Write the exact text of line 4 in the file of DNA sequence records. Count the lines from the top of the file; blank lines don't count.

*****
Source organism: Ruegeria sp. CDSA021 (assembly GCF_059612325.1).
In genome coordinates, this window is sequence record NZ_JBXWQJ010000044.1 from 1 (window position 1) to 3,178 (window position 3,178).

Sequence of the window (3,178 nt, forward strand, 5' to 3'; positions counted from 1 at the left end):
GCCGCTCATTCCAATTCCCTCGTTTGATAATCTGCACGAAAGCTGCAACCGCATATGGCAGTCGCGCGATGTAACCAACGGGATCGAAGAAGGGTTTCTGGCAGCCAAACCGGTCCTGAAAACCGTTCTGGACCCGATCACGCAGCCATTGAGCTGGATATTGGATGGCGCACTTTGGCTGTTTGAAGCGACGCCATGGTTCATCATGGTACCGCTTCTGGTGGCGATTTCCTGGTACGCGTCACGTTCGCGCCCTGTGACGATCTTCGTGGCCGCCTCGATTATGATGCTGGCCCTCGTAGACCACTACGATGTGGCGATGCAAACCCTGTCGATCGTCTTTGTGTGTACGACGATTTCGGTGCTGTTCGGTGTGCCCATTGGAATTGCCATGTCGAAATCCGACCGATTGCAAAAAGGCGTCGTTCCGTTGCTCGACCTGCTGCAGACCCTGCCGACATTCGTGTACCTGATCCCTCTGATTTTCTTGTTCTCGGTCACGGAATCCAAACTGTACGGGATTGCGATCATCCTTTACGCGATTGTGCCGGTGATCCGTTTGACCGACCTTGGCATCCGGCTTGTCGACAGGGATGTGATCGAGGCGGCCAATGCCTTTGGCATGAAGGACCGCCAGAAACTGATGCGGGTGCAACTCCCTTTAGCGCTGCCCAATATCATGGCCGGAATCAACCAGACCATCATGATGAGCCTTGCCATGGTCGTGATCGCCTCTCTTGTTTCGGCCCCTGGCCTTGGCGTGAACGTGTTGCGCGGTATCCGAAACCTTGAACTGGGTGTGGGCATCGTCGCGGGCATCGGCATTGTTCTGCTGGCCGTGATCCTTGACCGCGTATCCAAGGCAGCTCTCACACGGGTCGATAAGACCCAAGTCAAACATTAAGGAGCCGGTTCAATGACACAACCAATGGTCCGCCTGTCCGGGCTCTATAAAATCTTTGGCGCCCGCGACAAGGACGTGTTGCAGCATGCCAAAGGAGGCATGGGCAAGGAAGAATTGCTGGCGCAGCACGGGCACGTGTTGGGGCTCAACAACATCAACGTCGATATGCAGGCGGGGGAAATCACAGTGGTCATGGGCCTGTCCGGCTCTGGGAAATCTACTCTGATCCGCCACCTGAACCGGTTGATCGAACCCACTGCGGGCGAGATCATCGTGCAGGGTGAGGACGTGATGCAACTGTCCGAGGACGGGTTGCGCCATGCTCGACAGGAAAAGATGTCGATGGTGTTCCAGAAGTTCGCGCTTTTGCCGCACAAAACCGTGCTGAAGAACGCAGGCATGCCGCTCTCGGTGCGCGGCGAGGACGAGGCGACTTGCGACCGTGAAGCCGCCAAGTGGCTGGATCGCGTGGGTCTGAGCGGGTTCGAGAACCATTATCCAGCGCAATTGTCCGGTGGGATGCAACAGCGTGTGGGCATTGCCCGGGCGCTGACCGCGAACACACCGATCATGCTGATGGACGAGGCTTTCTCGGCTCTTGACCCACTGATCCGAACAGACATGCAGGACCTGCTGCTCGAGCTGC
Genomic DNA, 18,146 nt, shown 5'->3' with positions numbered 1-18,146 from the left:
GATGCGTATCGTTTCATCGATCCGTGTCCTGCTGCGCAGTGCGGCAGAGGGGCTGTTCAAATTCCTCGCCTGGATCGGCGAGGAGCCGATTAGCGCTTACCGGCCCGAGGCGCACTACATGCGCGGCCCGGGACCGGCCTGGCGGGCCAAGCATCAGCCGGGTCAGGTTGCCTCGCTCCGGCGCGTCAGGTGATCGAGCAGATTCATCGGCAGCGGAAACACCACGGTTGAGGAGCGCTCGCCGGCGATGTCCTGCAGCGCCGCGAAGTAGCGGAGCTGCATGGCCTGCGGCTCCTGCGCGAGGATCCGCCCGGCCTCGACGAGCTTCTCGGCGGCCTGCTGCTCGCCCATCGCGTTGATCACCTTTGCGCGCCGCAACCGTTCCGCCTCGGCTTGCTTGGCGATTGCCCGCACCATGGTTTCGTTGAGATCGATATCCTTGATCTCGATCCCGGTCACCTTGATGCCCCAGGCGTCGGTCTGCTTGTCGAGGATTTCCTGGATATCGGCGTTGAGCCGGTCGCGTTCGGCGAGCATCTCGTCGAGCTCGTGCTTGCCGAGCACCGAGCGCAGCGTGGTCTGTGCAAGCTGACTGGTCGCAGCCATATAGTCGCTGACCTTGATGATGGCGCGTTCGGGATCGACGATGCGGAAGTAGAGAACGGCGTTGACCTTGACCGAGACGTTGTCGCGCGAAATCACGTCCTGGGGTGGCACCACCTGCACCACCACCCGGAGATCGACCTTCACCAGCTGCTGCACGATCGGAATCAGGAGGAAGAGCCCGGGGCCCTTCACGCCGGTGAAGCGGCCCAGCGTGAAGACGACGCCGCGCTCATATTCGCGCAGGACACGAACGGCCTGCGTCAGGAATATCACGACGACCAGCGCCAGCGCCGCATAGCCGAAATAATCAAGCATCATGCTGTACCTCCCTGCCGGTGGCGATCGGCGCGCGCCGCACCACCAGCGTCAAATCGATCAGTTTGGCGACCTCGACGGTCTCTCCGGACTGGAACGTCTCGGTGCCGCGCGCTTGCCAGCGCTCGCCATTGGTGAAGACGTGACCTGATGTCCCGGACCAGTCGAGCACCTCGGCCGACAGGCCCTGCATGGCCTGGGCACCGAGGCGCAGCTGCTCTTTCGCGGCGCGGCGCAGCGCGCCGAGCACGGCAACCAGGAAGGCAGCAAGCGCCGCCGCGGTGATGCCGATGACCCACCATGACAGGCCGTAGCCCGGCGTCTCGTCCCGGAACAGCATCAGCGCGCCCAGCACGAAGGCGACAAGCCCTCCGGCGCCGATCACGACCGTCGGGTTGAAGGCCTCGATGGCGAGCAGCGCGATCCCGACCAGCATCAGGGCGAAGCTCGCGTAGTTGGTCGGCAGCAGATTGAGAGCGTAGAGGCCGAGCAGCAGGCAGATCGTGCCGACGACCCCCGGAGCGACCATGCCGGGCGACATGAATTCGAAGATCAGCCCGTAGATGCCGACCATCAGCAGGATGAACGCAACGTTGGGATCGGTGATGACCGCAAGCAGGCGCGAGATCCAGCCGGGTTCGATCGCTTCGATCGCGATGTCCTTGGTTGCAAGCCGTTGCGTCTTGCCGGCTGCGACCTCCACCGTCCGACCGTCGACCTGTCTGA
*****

GCCGCTCATTCCAATTCCCTCGTTTGATAATCTGCACGAAAGCTGCAACCGCATATGGCAGTCGCGCGATGTAACCAACGGGATCGAAGAAGGGTTTCTGGCAGCCAAACCGGTCCTGAAAACCGTTCTGGACCCGATCACGCAGCCATTGAGCTGGATATTGGATGGCGCACTTTGGCTGTTTGAAGCGACGCCATGGTTCATCATGGTACCGCTTCTGGTGGCGATTTCCTGGTACGCGTCACGTTCGCGCCCTGTGACGATCTTCGTGGCCGCCTCGATTATGATGCTGGCCCTCGTAGACCACTACGATGTGGCGATGCAAACCCTGTCGATCGTCTTTGTGTGTACGACGATTTCGGTGCTGTTCGGTGTGCCCATTGGAATTGCCATGTCGAAATCCGACCGATTGCAAAAAGGCGTCGTTCCGTTGCTCGACCTGCTGCAGACCCTGCCGACATTCGTGTACCTGATCCCTCTGATTTTCTTGTTCTCGGTCACGGAATCCAAACTGTACGGGATTGCGATCATCCTTTACGCGATTGTGCCGGTGATCCGTTTGACCGACCTTGGCATCCGGCTTGTCGACAGGGATGTGATCGAGGCGGCCAATGCCTTTGGCATGAAGGACCGCCAGAAACTGATGCGGGTGCAACTCCCTTTAGCGCTGCCCAATATCATGGCCGGAATCAACCAGACCATCATGATGAGCCTTGCCATGGTCGTGATCGCCTCTCTTGTTTCGGCCCCTGGCCTTGGCGTGAACGTGTTGCGCGGTATCCGAAACCTTGAACTGGGTGTGGGCATCGTCGCGGGCATCGGCATTGTTCTGCTGGCCGTGATCCTTGACCGCGTATCCAAGGCAGCTCTCACACGGGTCGATAAGACCCAAGTCAAACATTAAGGAGCCGGTTCAATGACACAACCAATGGTCCGCCTGTCCGGGCTCTATAAAATCTTTGGCGCCCGCGACAAGGACGTGTTGCAGCATGCCAAAGGAGGCATGGGCAAGGAAGAATTGCTGGCGCAGCACGGGCACGTGTTGGGGCTCAACAACATCAACGTCGATATGCAGGCGGGGGAAATCACAGTGGTCATGGGCCTGTCCGGCTCTGGGAAATCTACTCTGATCCGCCACCTGAACCGGTTGATCGAACCCACTGCGGGCGAGATCATCGTGCAGGGTGAGGACGTGATGCAACTGTCCGAGGACGGGTTGCGCCATGCTCGACAGGAAAAGATGTCGATGGTGTTCCAGAAGTTCGCGCTTTTGCCGCACAAAACCGTGCTGAAGAACGCAGGCATGCCGCTCTCGGTGCGCGGCGAGGACGAGGCGACTTGCGACCGTGAAGCCGCCAAGTGGCTGGATCGCGTGGGTCTGAGCGGGTTCGAGAACCATTATCCAGCGCAATTGTCCGGTGGGATGCAACAGCGTGTGGGCATTGCCCGGGCGCTGACCGCGAACACACCGATCATGCTGATGGACGAGGCTTTCTCGGCTCTTGACCCACTGATCCGAACAGACATGCAGGACCTGCTGCTCGAGCTGC